The problem I wish to solve, first of all, is when you want do do the same editing on multiple lines, but they are not aligned so you can't use Ctrl + V, maybe the lines are not even adjacent. In these cases I tend to use q to record, and then I reproduce with @, but I would like to know if I can do both at the same time.

I want to know if it is possible to craft a more practical and volatile version of the recording feature (:h recording).

Ideally, I would like to press:

  • {count} as any number, becomes 1 by default
  • [ key
  • Any key sequence, for example, $F)i, 0<esc>2j
  • ] key

And the behaviour I would like to see is the key sequence I pressed being simulated {count} times.

2 Answers 2


You could accomplish that with a mapping that stores the count (for example, in a buffer-local, script-local or even global variable) and start recording a macro (say qa), and then a second mapping for ] that stops recording the macro and executes it the number of times passed as the count (minus one, since the recording itself also counts!)

In short:

nnoremap <silent> [ :<C-U>let b:recording_count = v:count1<CR>qa
nnoremap <expr> ] 'q' . (b:recording_count > 1 ? (b:recording_count - 1).'@a' : '')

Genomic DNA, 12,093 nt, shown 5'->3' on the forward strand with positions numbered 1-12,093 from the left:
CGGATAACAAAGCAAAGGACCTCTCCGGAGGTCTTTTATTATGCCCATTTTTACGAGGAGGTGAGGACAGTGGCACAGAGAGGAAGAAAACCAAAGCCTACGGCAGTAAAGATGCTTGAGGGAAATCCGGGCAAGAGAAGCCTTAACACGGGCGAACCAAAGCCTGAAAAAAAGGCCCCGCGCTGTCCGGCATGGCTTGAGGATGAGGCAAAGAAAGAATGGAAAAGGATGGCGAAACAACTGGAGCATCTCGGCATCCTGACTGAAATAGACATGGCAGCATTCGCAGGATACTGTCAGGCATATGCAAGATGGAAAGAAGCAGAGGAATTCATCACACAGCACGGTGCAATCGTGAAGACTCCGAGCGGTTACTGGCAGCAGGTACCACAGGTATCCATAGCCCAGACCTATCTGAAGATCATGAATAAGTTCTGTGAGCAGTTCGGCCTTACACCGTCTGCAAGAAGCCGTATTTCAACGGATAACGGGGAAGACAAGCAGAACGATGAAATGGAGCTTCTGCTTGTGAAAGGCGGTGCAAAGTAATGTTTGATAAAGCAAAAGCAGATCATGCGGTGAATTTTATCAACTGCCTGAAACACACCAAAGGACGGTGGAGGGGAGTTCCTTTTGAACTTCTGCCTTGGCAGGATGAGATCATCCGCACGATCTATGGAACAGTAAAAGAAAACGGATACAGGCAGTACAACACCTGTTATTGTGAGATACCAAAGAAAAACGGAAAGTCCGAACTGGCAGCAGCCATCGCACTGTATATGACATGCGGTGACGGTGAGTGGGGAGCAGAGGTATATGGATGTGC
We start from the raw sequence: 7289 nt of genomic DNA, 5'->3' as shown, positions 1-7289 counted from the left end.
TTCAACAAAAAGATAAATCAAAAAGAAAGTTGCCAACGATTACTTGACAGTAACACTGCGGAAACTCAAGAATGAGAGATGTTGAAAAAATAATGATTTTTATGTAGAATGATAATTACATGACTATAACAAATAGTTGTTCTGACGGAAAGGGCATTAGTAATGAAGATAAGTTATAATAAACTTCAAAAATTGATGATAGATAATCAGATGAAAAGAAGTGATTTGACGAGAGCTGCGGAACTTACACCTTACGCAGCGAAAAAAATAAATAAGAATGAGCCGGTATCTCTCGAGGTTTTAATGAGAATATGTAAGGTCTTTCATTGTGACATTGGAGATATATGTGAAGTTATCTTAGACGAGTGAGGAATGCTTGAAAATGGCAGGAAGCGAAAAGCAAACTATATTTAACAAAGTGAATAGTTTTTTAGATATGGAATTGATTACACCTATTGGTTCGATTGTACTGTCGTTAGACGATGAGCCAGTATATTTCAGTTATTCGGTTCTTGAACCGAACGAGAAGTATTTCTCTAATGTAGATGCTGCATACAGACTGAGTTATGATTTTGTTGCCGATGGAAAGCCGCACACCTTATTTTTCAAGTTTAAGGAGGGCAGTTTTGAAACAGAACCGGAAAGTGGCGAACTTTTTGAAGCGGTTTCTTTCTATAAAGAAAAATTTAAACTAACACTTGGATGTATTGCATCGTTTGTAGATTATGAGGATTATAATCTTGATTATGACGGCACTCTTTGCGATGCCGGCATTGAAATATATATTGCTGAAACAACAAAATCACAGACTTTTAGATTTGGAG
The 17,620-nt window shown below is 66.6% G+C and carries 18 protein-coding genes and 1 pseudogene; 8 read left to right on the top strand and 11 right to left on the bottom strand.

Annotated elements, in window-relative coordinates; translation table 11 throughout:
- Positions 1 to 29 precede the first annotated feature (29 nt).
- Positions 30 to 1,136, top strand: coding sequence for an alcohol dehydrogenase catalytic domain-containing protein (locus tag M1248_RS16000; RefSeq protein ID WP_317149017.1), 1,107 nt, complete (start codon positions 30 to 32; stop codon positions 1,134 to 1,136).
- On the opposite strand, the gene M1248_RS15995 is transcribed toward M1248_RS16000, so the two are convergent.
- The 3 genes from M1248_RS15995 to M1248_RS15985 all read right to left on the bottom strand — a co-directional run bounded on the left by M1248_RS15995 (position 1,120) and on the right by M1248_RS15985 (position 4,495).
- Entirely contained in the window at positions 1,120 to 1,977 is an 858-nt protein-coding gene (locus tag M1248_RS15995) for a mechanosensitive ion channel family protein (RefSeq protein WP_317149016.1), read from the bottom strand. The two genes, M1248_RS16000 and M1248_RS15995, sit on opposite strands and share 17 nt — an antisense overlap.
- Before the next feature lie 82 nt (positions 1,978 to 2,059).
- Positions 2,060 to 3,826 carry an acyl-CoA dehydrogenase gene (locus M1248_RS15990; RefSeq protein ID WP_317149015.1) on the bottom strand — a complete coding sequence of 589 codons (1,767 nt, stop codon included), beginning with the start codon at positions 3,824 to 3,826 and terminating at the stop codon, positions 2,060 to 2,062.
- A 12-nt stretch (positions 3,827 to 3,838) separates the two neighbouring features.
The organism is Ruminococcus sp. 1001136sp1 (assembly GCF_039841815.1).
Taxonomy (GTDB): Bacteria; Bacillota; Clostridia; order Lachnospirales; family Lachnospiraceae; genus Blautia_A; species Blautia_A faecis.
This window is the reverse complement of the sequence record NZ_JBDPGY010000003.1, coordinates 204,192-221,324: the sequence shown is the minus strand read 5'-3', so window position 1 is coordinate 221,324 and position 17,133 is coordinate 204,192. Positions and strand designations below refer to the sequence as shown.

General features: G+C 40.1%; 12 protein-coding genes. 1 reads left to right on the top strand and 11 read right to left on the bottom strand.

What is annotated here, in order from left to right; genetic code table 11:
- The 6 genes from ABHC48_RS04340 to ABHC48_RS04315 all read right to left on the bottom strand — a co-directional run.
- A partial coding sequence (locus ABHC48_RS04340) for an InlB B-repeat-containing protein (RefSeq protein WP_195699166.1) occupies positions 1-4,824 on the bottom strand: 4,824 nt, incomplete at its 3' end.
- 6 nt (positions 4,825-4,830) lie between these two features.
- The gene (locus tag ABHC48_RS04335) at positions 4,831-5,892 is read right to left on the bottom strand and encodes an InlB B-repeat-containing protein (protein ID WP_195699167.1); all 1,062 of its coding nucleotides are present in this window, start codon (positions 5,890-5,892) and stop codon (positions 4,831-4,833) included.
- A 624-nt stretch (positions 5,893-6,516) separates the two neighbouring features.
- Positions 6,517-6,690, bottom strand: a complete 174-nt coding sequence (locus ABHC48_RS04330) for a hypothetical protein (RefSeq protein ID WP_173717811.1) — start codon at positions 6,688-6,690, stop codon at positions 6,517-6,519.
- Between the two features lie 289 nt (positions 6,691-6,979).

This is not super robust, you might run into issues if you use ] before [ or otherwise while you're not recording...

You can maybe come up with something a bit more advanced, for example by installing the mapping for the end of recording just when you start recording. You could use q for the end mapping in that case, since that's how you otherwise end a recording.

This is also using a fixed register (@a) which could also be addressed (e.g. using v:register to allow the user to pick a different one.)

In general though, I'm not sure I like this idea that much, given it makes it hard to fix a mistake during recording the macro, and isn't really gaining much, since all you need to do is do the (count-1)@a at the end of recording anyway...


One other option is to use the expression register = together with the macro replay operator @.

When you type @=, Vim will let you enter a Vimscript expression (i.e. a string) and will execute that string as a macro. You can pass @= a count and it will repeat the execution {count} times.

In your case, start with, say, 7@= (to run it seven times), then in the prompt enter "$F)i, 0\<esc>2j" and press Enter. This will execute that string as a macro seven times. Note that you need the quotes "..." to turn the expression into a string, and that you can use key names such as <esc>, but you need to escape them with a backslash so that Vim knows it's a special character (this escaping of key names only works in double quoted strings, not single quoted '...' ones.)

Your Answer

By clicking “Post Your Answer”, you agree to our terms of service and acknowledge you have read our privacy policy.

Not the answer you're looking for? Browse other questions tagged or ask your own question.